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Bleeding The Tourists Dry

Romania will open a Dracula theme park at a lakeside resort near the burial site of Vlad the Impaler, the real-life Romanian prince who inspired the vampire myth, tourism officials said Wednesday.

After a year of wrangling between building the tourist attraction deep in the Transylvania region or closer to Bucharest, officials announced the park will be built near Snagov Lake, an upscale resort 25 miles north of the capital.

A study found a park devoted to the legendary vampire would attract more than a million tourists a year if located near Bucharest. That's compared to 600,000 tourists if it were built near the birthplace of Prince Vlad in the Transylvanian city of Sighisoara, the initial plan.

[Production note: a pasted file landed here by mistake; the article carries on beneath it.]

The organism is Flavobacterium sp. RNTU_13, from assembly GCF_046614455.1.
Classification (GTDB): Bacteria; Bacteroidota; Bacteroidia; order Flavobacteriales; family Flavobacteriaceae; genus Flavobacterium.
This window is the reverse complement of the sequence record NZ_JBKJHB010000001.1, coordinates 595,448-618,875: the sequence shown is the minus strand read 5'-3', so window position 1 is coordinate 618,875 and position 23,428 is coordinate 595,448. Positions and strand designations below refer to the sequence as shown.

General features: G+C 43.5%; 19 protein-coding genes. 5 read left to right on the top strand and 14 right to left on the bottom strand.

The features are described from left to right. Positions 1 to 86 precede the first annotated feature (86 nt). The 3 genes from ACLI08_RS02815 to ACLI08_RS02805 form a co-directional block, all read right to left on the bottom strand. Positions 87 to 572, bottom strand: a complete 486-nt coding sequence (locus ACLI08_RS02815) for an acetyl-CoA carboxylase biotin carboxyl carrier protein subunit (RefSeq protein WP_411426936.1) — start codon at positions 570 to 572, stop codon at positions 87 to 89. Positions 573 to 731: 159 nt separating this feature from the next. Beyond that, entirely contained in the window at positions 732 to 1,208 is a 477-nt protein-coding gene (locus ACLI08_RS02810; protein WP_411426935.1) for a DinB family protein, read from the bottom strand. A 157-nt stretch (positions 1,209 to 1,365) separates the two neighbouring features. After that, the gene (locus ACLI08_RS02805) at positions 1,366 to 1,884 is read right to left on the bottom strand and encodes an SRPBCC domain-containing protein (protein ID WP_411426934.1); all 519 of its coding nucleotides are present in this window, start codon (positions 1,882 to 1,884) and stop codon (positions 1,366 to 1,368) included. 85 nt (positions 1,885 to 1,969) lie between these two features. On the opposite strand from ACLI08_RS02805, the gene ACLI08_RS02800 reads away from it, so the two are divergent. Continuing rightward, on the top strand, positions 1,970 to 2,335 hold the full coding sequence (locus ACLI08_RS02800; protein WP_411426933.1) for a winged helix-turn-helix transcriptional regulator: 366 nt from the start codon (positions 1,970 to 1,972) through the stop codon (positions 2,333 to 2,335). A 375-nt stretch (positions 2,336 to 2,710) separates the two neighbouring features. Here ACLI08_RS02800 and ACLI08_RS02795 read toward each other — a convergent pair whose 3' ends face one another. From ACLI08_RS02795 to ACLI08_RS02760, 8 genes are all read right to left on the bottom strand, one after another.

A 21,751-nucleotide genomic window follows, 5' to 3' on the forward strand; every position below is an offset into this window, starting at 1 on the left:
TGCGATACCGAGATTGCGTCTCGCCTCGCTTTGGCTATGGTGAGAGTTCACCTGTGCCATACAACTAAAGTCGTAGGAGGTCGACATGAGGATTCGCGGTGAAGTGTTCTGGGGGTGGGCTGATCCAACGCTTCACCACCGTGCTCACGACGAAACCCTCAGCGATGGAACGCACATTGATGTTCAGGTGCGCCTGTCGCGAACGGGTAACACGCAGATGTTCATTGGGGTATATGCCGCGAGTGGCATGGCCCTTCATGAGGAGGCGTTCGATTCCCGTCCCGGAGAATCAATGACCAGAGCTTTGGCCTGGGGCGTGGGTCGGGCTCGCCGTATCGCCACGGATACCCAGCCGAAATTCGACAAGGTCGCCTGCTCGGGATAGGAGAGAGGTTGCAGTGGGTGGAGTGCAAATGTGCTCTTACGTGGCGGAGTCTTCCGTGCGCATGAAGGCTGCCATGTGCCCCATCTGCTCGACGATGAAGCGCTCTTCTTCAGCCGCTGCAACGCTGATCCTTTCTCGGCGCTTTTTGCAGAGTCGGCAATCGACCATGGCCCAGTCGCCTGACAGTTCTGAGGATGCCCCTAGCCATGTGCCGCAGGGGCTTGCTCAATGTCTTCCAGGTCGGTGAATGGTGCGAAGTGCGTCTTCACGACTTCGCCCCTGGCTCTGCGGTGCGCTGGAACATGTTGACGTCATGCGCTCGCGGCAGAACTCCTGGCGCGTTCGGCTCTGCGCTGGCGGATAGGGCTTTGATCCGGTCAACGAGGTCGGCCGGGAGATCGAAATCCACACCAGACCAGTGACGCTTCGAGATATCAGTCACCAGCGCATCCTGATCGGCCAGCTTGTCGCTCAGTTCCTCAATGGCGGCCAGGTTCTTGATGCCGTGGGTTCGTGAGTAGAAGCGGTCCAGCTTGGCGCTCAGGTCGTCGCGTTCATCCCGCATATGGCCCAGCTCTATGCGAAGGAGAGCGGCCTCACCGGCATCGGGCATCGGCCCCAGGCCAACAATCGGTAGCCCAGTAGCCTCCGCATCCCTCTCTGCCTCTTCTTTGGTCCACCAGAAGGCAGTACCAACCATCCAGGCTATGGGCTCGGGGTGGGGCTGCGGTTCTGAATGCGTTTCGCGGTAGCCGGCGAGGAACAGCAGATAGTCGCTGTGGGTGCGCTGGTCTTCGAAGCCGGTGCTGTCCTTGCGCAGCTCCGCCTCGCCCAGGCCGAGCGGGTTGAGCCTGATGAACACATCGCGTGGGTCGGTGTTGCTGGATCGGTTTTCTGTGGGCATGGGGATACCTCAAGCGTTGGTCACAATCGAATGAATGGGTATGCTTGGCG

Estimated to cost $31.5 million, the park's planned attractions will include restaurants, hotels, a zoo, a golf course and a Gothic castle with spooky effects. The park will be built on government land and could cover up to 520 acres, Tourism Minister Dan Matei
Agathon said.

The body of the sadistic count, who inspired Bram Stokes' 1897 novel "Dracula," is said to be buried in a monastery he built on a small island on the lake.

Legend has it that the bloodthirsty prince captured invading Turks and common criminals and impaled them on stakes in public market places.

Many Romanians consider Vlad a national hero for his heroic battles against the Ottoman Empire and his intolerance of corruption.

But Vlad only gained world fame after Stoker's best-selling novel was published. The book changed the image of the Romanian nobleman from warrior prince to spooky bloodsucking count, inspiring dozens of plays and movies worldwide.

Conservationists were opposed to the park being built in the Transylvania region, concerned that heavy tourism and construction would damage a medieval citadel in Sighisoara and a protected oak forest.

By Alexandru Alexe

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